Sunday, January 4, 2015

Gut Feeling

Because so much is unknown about autism, parents of children with autism often rely upon what we sense is the right thing to do when we make decisions for our children. We sometimes think of those instincts as gut feelings, and we move forward based upon the adages of “Go with your gut” or “Trust your gut.” Because my faith leads me to believe that God places those feelings in my gut, I trust those instincts when making choices. While we tend to think of the gut in terms of its actual function as a key component of the digestive process as well as its symbolic identity as a part of decision-making, the role of the gut has expanded in recent research.

More specifically, new research indicates that the gut’s microorganisms (such as bacteria), known as the microbiome, significantly impact the brain. In the article “Gut-brain Link Grabs Neuroscientists” published in Nature on November 12, 2014, molecular biologist Sara Reardon explains that research shows that a connection exists between bacteria in the gut and behavioral conditions, such as autism. [To read this article, please click here.]

In 2014, the U.S. National Institutes of Health spent more than one million dollars on new research through its Human Microbiome Project to study the links between the microbiome and the brain. Through this research project, scientists hope to gain insights into how the microbiome affects humans as it both maintains health and causes disease. On November 19, 2014, neuroscientists shared their research entitled “Gut Microbes and the Brain: Paradigm Shift in Neuroscience” at the annual Society for Neuroscience meeting in Washington, D.C., promoting the significance of the brain-gut connection.

As neuroscientists begin to understand how gut bacteria affect the brain, three possible links have arisen. First, the gut bacteria seem to play a significant role in the immune system. Another potential link between the gut and brain is the vagus nerve that connects the digestive tract to the brain. In addition, the production of bacterial waste in the gut may affect the brain. For example, intestinal bacteria produce the important neurotransmitter GABA. Interestingly, children with autism often benefit from taking supplements of GABA, as it has a calming effect upon them.

Research has shown that children with autism tend to have gut microbiomes different from typical children. Specifically, the Nature article references a 2013 study entitled “Reduced Incidence of Prevotella and Other Fermenters in Intestinal Microflora of Autistic Children.” [To read this article, please click here.] This research focused upon analyzing stool samples of children with autism and typical children and found that children with autism tended to have fewer strains of gut bacteria than typical children do. Consequently, these missing strains likely influence their behavior and health. Moreover, the study found that children with autism had significantly lower levels of some strains of bacteria, particularly Prevotella, which is important for digesting carbohydrates and for metabolizing vitamin B1. Considering that many children with autism seem to crave carbohydrates, perhaps this lack of Prevotella causes them to consume carbohydrate-rich diets, trying to extract nutrients from these foods. In addition, children with autism often respond well to supplementation of vitamin B1, perhaps necessary because their bodies cannot metabolize this vitamin from food. By analyzing the gut bacteria, scientists can potentially determine what is lacking and how to address these anomalies.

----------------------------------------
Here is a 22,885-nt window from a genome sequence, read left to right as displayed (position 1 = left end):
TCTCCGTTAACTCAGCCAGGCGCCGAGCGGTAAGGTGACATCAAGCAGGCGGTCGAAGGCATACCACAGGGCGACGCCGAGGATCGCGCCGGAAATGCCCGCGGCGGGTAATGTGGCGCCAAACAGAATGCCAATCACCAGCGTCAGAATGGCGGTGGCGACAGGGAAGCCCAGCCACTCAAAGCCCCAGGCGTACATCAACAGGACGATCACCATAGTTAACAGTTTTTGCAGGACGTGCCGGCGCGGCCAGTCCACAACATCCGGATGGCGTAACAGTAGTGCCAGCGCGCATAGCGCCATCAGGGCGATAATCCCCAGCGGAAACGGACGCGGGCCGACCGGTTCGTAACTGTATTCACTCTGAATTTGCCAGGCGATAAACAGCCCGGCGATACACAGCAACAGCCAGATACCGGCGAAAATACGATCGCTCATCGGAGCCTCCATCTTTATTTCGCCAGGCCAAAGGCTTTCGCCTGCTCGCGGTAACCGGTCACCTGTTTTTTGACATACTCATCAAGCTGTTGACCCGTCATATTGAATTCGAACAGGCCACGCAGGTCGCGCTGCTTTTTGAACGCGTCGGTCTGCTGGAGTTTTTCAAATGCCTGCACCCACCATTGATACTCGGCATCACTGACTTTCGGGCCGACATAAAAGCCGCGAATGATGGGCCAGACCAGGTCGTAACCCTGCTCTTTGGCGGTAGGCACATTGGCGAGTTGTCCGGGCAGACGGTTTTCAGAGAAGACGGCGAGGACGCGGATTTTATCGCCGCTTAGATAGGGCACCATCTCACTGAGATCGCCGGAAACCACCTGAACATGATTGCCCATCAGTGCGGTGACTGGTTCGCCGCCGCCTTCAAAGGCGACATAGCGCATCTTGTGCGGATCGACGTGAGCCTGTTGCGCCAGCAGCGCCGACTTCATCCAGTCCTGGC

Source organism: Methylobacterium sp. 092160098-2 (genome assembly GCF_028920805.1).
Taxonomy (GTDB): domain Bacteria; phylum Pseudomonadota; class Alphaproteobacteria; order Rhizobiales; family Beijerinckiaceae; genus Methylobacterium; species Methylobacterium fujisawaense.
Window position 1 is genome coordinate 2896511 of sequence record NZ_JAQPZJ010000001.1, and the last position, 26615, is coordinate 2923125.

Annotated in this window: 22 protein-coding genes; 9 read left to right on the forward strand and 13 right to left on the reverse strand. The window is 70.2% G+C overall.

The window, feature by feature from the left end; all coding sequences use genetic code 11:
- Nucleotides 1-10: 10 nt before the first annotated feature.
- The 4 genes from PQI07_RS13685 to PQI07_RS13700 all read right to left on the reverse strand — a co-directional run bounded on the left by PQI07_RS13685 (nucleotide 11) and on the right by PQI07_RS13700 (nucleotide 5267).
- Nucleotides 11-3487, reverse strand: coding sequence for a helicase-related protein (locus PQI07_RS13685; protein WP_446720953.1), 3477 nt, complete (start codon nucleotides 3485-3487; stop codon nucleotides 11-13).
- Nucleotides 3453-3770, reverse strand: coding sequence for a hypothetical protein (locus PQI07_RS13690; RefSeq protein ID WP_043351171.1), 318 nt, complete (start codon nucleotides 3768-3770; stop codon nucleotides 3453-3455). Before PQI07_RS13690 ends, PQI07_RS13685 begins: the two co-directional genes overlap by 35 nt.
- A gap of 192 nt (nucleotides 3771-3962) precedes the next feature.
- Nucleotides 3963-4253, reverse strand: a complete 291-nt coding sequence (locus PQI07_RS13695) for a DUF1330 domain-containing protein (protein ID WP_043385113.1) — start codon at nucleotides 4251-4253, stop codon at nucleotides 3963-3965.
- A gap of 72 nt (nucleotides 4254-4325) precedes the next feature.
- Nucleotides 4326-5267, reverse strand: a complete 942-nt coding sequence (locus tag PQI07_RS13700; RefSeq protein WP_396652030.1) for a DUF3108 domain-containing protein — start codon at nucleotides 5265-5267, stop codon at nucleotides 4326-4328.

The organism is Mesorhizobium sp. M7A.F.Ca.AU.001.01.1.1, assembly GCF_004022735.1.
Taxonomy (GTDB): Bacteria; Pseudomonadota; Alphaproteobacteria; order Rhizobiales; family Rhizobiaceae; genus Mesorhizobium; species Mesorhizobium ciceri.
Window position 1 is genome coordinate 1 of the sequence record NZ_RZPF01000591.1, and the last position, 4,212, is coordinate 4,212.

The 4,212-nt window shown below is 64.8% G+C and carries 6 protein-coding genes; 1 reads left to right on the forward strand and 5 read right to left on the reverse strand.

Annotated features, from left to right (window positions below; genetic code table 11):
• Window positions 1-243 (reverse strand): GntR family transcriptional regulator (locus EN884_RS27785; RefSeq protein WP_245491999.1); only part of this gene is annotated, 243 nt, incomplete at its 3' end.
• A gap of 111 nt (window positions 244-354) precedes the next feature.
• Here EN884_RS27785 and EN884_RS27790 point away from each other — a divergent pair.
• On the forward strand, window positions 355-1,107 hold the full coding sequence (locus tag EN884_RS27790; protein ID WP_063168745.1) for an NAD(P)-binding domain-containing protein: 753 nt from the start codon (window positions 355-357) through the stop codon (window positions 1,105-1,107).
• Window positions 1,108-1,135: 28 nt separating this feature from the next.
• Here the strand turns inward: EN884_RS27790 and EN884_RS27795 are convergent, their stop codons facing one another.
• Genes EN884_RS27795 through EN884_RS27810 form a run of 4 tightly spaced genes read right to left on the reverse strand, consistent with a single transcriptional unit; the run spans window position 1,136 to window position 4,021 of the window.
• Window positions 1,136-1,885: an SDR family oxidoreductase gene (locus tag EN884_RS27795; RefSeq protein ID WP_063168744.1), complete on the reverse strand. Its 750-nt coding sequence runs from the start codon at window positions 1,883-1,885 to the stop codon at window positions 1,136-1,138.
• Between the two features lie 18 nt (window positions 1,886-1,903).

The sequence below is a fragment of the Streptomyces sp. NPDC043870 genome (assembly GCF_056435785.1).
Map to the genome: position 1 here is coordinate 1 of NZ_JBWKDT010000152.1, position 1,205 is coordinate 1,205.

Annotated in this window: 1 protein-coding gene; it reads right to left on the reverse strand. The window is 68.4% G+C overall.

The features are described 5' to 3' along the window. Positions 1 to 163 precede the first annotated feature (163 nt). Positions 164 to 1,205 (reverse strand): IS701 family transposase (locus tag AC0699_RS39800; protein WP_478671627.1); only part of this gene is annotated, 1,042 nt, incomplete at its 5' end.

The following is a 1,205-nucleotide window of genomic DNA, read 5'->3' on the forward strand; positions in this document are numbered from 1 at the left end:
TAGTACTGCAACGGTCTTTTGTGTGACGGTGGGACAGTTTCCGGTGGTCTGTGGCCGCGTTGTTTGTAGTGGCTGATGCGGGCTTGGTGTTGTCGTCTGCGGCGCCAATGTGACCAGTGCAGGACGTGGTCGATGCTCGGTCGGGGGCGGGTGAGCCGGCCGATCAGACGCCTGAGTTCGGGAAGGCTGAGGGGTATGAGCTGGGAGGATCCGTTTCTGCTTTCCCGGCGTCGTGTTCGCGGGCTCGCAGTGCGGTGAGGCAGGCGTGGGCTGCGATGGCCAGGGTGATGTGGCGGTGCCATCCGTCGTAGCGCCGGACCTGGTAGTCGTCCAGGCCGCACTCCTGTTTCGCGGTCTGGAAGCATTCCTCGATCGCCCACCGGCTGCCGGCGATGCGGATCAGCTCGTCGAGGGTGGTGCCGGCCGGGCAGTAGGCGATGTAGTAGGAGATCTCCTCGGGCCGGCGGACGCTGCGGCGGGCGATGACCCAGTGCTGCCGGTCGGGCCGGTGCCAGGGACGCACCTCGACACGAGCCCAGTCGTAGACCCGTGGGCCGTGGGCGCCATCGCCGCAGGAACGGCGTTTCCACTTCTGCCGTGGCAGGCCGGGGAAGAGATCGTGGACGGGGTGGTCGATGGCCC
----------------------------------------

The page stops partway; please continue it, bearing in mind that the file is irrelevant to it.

Additionally, the Nature article refers to the work of Sarkis Mazmanian, a microbiologist at California Institute of Technology in Pasadena. In Mazmanian’s 2013 study, mice with some features of autism, notably gastrointestinal symptoms and stressed, antisocial behaviors, had lower levels of a common gut bacterium, Bacteroides fragilis, than normal. Also, they had higher levels of a bacterial metabolite, 4EPS, in their blood. When normal mice with leaky gut syndrome were injected with 4EPS, which seeped into the body through the intestinal wall, they also exhibited autistic behaviors.

In response to his research, Dr. Mazmanian notes, “That observation raises the possibility that some people with autism could be supplemented with therapies, such as probiotics, that target the gut instead of the brain, which is a much more complex and inaccessible organ.” Hence, this research offers a different approach to autism; instead of focusing upon treating the neurological symptoms, addressing the digestive tract becomes a potential source for healing. Indeed, many biomedical doctors have recognized the gut-brain connection in autism and have implemented treatments to address digestive issues, such as leaky gut and dysbiosis of the digestive tract, through gluten-free diets, probiotic supplements, and antifungal medications.

As we begin a new year, we anticipate what 2015 will bring. Over time, we have seen progress in Alex that we celebrate and appreciate. Nonetheless, we continue to pray for his complete healing, and this new research gives us greater reason to hope that, indeed, Alex will recover what autism has taken from him. In the meantime, I trust my gut and allow myself to be led by God that we will make the right choices so that Alex can be happy and healthy as we wait.

“My child, pay attention to what I say. Listen carefully to my words. Don’t lose sight of them. Let them penetrate deep into your heart, for they bring life to those who find them, and healing to their whole body.” Proverbs 4:20-22

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